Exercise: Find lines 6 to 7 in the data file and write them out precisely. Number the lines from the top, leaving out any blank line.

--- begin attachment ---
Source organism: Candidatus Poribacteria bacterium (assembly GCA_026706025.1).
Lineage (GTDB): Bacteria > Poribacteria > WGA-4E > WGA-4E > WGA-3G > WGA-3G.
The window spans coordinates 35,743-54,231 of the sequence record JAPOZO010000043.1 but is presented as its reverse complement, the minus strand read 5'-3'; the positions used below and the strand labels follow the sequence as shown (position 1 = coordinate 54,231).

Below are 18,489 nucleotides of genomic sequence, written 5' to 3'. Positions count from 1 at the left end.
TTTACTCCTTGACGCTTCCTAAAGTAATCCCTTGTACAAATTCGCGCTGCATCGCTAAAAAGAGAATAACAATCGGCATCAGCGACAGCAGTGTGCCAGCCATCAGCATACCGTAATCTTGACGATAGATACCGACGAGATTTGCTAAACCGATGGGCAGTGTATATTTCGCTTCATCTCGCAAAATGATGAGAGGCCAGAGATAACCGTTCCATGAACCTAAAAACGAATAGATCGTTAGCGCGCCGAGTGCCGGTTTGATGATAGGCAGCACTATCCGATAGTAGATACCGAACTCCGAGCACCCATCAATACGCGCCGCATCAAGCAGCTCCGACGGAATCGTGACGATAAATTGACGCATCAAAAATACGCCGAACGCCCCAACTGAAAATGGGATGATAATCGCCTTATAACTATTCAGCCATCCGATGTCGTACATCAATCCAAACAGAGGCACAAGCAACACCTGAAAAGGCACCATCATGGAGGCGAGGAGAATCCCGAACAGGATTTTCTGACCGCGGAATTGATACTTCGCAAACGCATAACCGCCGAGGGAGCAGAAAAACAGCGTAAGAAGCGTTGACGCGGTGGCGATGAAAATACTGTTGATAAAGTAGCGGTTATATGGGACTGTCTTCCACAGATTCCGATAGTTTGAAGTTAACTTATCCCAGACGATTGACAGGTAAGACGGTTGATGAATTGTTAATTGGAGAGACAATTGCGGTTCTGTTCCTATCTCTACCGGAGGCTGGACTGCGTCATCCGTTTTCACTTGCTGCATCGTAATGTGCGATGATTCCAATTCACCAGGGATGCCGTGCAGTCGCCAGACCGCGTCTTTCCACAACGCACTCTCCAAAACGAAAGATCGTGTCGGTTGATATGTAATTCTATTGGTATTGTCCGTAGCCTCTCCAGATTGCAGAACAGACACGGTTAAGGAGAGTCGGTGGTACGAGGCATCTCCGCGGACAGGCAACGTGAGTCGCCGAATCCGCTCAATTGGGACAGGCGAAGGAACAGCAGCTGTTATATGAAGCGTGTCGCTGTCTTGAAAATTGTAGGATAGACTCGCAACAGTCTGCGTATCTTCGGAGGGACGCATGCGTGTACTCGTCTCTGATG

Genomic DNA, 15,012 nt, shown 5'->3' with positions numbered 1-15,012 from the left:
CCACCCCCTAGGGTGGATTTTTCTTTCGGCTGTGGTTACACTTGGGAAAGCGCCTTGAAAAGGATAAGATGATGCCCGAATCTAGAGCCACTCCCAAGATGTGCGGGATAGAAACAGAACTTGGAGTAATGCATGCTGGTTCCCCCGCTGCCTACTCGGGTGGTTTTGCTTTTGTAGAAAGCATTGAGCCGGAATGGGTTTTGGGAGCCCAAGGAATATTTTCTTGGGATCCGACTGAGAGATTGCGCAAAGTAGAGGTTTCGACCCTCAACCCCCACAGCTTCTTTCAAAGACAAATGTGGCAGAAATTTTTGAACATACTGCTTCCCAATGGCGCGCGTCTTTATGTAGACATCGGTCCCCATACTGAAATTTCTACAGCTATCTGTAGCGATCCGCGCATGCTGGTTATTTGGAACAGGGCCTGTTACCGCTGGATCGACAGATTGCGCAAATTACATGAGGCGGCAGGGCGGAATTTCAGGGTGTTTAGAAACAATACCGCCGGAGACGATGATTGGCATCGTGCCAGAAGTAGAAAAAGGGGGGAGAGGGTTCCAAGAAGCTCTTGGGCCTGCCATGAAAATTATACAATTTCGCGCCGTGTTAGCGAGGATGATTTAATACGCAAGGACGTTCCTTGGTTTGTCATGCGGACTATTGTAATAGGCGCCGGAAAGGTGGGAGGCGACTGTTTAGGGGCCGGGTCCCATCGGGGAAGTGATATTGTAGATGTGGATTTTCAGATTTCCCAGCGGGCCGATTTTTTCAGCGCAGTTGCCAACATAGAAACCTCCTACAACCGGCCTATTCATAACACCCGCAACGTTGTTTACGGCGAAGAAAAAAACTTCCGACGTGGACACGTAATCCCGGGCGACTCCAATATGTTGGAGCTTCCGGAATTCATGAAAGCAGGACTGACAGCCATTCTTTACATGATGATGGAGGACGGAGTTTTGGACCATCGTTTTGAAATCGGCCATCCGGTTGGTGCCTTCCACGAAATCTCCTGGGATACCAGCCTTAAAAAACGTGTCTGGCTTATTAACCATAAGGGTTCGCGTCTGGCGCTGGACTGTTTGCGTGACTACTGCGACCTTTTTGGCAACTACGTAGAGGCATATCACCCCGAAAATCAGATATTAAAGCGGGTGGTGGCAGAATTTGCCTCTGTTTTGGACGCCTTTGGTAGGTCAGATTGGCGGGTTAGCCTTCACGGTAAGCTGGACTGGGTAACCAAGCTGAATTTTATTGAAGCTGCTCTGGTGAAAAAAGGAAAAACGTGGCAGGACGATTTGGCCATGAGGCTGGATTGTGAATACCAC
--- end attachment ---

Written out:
Genomic DNA, 15,012 nt, shown 5'->3' with positions numbered 1-15,012 from the left:
CCACCCCCTAGGGTGGATTTTTCTTTCGGCTGTGGTTACACTTGGGAAAGCGCCTTGAAAAGGATAAGATGATGCCCGAATCTAGAGCCACTCCCAAGATGTGCGGGATAGAAACAGAACTTGGAGTAATGCATGCTGGTTCCCCCGCTGCCTACTCGGGTGGTTTTGCTTTTGTAGAAAGCATTGAGCCGGAATGGGTTTTGGGAGCCCAAGGAATATTTTCTTGGGATCCGACTGAGAGATTGCGCAAAGTAGAGGTTTCGACCCTCAACCCCCACAGCTTCTTTCAAAGACAAATGTGGCAGAAATTTTTGAACATACTGCTTCCCAATGGCGCGCGTCTTTATGTAGACATCGGTCCCCATACTGAAATTTCTACAGCTATCTGTAGCGATCCGCGCATGCTGGTTATTTGGAACAGGGCCTGTTACCGCTGGATCGACAGATTGCGCAAATTACATGAGGCGGCAGGGCGGAATTTCAGGGTGTTTAGAAACAATACCGCCGGAGACGATGATTGGCATCGTGCCAGAAGTAGAAAAAGGGGGGAGAGGGTTCCAAGAAGCTCTTGGGCCTGCCATGAAAATTATACAATTTCGCGCCGTGTTAGCGAGGATGATTTAATACGCAAGGACGTTCCTTGGTTTGTCATGCGGACTATTGTAATAGGCGCCGGAAAGGTGGGAGGCGACTGTTTAGGGGCCGGGTCCCATCGGGGAAGTGATATTGTAGATGTGGATTTTCAGATTTCCCAGCGGGCCGATTTTTTCAGCGCAGTTGCCAACATAGAAACCTCCTACAACCGGCCTATTCATAACACCCGCAACGTTGTTTACGGCGAAGAAAAAAACTTCCGACGTGGACACGTAATCCCGGGCGACTCCAATATGTTGGAGCTTCCGGAATTCATGAAAGCAGGACTGACAGCCATTCTTTACATGATGATGGAGGACGGAGTTTTGGACCATCGTTTTGAAATCGGCCATCCGGTTGGTGCCTTCCACGAAATCTCCTGGGATACCAGCCTTAAAAAACGTGTCTGGCTTATTAACCATAAGGGTTCGCGTCTGGCGCTGGACTGTTTGCGTGACTACTGCGACCTTTTTGGCAACTACGTAGAGGCATATCACCCCGAAAATCAGATATTAAAGCGGGTGGTGGCAGAATTTGCCTCTGTTTTGGACGCCTTTGGTAGGTCAGATTGGCGGGTTAGCCTTCACGGTAAGCTGGACTGGGTAACCAAGCTGAATTTTATTGAAGCTGCTCTGGTGAAAAAAGGAAAAACGTGGCAGGACGATTTGGCCATGAGGCTGGATTGTGAATACCAC